Methane (CH4) is the most important greenhouse gas after water vapor and carbon dioxide (CO2), and wetlands represent its largest natural source. But the high spatial and temporal variability of CH4 emissions from natural wetlands, combined with patchy and incomplete information on global wetland distribution, makes them especially difficult to quantify CH4 from natural wetlands still has the largest uncertainty of any CH4 source. This is of concern because projections for the future suggest a rise in CH4 emissions and thus a positive feedback in climate change.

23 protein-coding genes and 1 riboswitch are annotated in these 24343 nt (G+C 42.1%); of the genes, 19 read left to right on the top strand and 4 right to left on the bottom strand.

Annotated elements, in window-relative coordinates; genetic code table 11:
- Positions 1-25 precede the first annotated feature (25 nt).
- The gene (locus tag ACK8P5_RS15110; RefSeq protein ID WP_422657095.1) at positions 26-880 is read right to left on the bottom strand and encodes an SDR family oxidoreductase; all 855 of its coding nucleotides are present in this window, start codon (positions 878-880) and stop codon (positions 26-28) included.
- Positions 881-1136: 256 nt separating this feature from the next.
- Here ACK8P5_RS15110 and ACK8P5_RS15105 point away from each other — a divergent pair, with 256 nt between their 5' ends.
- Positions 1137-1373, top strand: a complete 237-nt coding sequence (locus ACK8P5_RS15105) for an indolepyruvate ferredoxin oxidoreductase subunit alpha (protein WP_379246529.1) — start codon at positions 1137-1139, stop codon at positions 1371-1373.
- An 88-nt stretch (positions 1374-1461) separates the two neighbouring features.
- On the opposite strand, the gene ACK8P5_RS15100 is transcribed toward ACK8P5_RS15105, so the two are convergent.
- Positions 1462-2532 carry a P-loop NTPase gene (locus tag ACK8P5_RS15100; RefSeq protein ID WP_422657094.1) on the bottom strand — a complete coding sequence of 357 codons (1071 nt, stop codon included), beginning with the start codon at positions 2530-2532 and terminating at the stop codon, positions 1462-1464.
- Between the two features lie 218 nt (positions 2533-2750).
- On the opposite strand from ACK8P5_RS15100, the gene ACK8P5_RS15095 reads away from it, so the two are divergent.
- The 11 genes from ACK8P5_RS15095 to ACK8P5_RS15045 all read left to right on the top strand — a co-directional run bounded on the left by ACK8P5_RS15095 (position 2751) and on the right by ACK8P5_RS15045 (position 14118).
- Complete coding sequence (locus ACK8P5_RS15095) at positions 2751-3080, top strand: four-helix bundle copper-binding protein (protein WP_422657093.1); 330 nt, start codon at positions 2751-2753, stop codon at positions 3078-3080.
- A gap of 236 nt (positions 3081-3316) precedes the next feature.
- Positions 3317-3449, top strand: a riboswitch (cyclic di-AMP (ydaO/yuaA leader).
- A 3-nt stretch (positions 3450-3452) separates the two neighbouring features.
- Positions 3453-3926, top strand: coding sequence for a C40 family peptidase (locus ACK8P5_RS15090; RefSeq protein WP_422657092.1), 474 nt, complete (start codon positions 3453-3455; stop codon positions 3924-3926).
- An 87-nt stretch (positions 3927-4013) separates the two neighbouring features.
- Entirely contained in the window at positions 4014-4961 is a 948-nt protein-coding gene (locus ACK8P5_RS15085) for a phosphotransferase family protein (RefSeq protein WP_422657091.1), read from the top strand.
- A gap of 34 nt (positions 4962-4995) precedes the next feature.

We also know from ice cores that atmospheric CH4 concentration has varied by a factor of 2, at orbital and suborbital frequencies, during the past 400,000 years. The causes of these variations are largely unknown, but it is likely that variations in wetland extent and productivity due to changes in glaciation, sea level, atmospheric CO4 concentration, and climate played a part. Other mechanisms, including changes in the oxidation capacity of the atmosphere and pulsed releases from marine and terrestrial gas hydrates, may have contributed as well. None of these mechanisms is adequately quantified.